This is a rush transcript from "Hannity & Colmes," February 22, 2008. This copy may not be in its final form and may be updated.
ALAN COLMES, CO-HOST: Presidential candidate John McCain says he's finished talking about allegations by the New York Times that he had an inappropriate relationship with a female lobbyist. He may be finished with that, but some prominent conservatives are not. McCain's former critics are now defending him, saying the accusations were just a liberal hatchet job against the presumptive GOP nominee. Is this issue finally uniting the conservative base? Joining us now — Ollie is nodding yes.
OLIVER NORTH, CO-HOST: It's got you terrified.
COLMES: The president of the Media Research Center, Brent Bozell. The truth is, Brent, the right-wingers hate the New York Times more than they hate John McCain, so actually, this has done John McCain a favor. They're now uniting behind him. Maybe the McCain people were behind it. I'm joking, but you know what I'm saying.
BRENT BOZELL, PRESIDENT, MEDIA RESEARCH CENTER: Well, Joy Behar today suggested that, actually, on "The View," believe it or not. Well, you know — is the conservative movement going to drop all of its resistance and pick up the pitchforks and go marching off in the battle today because of this? No. Did it help? Of course it did. Of course it did.
COLMES: You were calling for the resignation of the executive editor of the New York Times, Bill Keller. That's a pretty strong request, given the fact that the real story is that his people, McCain's people, were warning him about something, they're not saying it happened, but they were talking about the appearance of impropriety, not the impropriety itself, because there's no proof that that ever happened.
BOZELL: It's interesting, Alan, I read the transcript of Mr. Keller's interview on NPR. And in this interview, he flat-out acknowledges that, after months of investigation, they had no story when it came to some kind of an adulterous affair between these two people.
BOZELL: So instead they decided to run with this. Look, Alan, you know and I know, and I know if you were in Bill Keller's shoes, you would follow this rule. If you don't have a story, you don't go with it.
COLMES: I don't think they should have gone with the story. I agree with you on that. I'm not sure I'd call for Keller's head on this. But let's not forget, this is the same New York Times that on February 8 did a piece on Obama as part of their pieces on the various candidates headlined, "Old Friends Say Drugs Played Bit Part in Obama's Young Life." One could say that was a hit piece on Obama, so it's not like they go after only conservative candidates.
BOZELL: But, the problem with the New York Times, Alan, is that every three months, I'm on your show talking about something else the New York Times has done that is underhanded, that is dishonest, that was uncalled for, et cetera. We're never here doing shows — we're never here doing shows about USA Today or the L.A. Times or the Washington Post or the Wall Street Journal. Every three months, it's the New York Times. I do believe there's cause and effects. It's one of the reasons why the stock is in a meltdown and their leadership is in meltdown. I don't care whether Bill Keller goes or not. The point is, if they don't make some kind of change at the top, I think this newspaper is going to be — is going to be lining for parakeets.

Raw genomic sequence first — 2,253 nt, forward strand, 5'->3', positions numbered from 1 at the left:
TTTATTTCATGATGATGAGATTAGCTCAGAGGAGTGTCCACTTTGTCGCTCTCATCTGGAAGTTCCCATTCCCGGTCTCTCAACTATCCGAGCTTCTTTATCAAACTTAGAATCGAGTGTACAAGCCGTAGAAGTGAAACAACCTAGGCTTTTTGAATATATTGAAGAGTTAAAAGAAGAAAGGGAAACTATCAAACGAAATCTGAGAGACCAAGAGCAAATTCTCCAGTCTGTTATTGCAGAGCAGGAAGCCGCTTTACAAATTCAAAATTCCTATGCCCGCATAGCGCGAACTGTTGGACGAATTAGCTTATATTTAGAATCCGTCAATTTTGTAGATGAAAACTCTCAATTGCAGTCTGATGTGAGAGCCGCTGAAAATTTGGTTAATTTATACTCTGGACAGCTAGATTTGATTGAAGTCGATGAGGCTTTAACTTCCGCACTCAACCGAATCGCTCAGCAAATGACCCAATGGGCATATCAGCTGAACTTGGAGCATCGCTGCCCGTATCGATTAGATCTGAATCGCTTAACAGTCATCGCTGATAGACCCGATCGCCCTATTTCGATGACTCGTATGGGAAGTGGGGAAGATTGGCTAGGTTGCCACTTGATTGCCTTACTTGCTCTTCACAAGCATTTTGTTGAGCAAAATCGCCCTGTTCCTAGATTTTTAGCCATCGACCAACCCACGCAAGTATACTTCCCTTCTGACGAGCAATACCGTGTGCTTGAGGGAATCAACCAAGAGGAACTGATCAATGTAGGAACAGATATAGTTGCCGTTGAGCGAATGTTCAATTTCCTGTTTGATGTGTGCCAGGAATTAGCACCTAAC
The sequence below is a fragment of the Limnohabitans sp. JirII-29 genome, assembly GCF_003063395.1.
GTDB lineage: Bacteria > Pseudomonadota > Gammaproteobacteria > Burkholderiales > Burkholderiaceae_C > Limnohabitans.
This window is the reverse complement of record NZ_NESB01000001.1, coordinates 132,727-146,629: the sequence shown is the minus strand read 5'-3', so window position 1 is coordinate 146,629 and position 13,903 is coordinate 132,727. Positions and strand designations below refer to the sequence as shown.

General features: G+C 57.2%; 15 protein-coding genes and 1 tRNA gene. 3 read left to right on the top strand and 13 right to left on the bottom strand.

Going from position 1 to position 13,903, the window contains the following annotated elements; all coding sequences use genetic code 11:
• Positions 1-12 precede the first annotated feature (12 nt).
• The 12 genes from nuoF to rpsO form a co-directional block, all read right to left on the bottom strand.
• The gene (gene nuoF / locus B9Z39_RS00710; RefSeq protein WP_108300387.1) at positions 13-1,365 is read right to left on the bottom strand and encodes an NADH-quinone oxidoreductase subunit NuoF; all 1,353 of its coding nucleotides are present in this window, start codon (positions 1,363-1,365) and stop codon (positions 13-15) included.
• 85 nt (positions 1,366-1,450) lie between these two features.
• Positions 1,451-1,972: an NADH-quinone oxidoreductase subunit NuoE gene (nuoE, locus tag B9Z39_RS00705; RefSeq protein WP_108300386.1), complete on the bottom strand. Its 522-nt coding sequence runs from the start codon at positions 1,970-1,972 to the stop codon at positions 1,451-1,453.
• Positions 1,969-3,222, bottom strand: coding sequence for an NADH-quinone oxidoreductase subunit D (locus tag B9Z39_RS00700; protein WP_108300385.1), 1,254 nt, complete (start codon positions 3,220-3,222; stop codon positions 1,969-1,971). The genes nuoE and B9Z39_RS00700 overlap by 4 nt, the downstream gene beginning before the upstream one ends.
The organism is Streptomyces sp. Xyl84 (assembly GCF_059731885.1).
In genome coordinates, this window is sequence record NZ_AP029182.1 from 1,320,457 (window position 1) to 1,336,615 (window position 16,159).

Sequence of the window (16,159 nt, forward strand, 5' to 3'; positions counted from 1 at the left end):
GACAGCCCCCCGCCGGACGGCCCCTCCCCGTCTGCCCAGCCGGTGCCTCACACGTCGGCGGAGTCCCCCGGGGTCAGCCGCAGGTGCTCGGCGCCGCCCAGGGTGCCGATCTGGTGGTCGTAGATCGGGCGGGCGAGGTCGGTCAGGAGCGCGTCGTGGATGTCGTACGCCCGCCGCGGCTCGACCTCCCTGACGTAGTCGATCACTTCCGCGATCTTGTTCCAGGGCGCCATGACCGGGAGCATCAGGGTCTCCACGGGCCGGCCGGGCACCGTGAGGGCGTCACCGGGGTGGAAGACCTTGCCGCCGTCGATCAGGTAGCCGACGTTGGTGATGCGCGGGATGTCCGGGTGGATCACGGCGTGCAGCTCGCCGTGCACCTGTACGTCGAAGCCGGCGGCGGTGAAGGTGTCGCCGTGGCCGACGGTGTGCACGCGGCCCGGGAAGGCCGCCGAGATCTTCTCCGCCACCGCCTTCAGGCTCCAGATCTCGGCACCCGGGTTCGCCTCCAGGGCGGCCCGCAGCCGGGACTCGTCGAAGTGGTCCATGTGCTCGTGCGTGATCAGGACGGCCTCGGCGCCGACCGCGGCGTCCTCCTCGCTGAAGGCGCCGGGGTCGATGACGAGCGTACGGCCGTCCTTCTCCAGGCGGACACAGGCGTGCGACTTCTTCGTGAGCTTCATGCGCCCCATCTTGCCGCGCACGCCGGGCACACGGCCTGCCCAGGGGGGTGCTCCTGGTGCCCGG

NORTH: Well, let me follow up on that, Brent, because several weeks ago I wrote a column that raised a lot of conservative ire, and that was get behind John McCain now, because he's going to be the nominee. It's time for conservatives to unite. The New York Times did what I couldn't do. The conservatives are not lemmings that's going to follow people right off the edge of the cliff. They're more like herding cats, as you know. It does strike me that if I was a shareholder in the New York Times, and I'm not — I checked today — I would be asking for Bill Keller's head. I mean, the fact is this man is going to drive this newspaper into oblivion. I think you made a very good point. If the New York Times is still around in five years, I'll be amazed. Can I just make an observation about uniting conservatives? The fact is that this piece is so grossly unfair, and even Alan acknowledges that. It has done something that I couldn't do with my column asking people to follow behind. Am I right?
BOZELL: Yes, when liberals, moderates, conservatives, all alike shake their heads in disbelief at this piece, where at the end of the day, after months of investigation, with four reporters, you conclude that anonymous sources told you there might be the appearance of impropriety. My goodness, stop the presses and put that on page one. And that's what they did.
NORTH: Interestingly enough, they acknowledged that they're working the story way back in December. On the 25th of January, the New York Times endorses John McCain as the best of what the Republicans can offer, essentially. That's essentially what they're saying. And then they come out with this once he's basically got the nomination sewn up. I try not to be Machiavellian with the conspiracy theory behind it. It sounds like one to me.
BOZELL: Well, yes. And I'm not going to do a reverse Joy Behar and suggest this is all part of a plot.
NORTH: A vast left-wing conspiracy.
BOZELL: But at the end of the day — at the end of the day, if you're going to ask yourself where is the alliance, where's the allegiance of the New York Times going to be, it's going to be with Barack Obama or Hillary Clinton. It ain't going to be with John McCain.
NORTH: All the way, buddy. Thank you very much, Brent Bozell.
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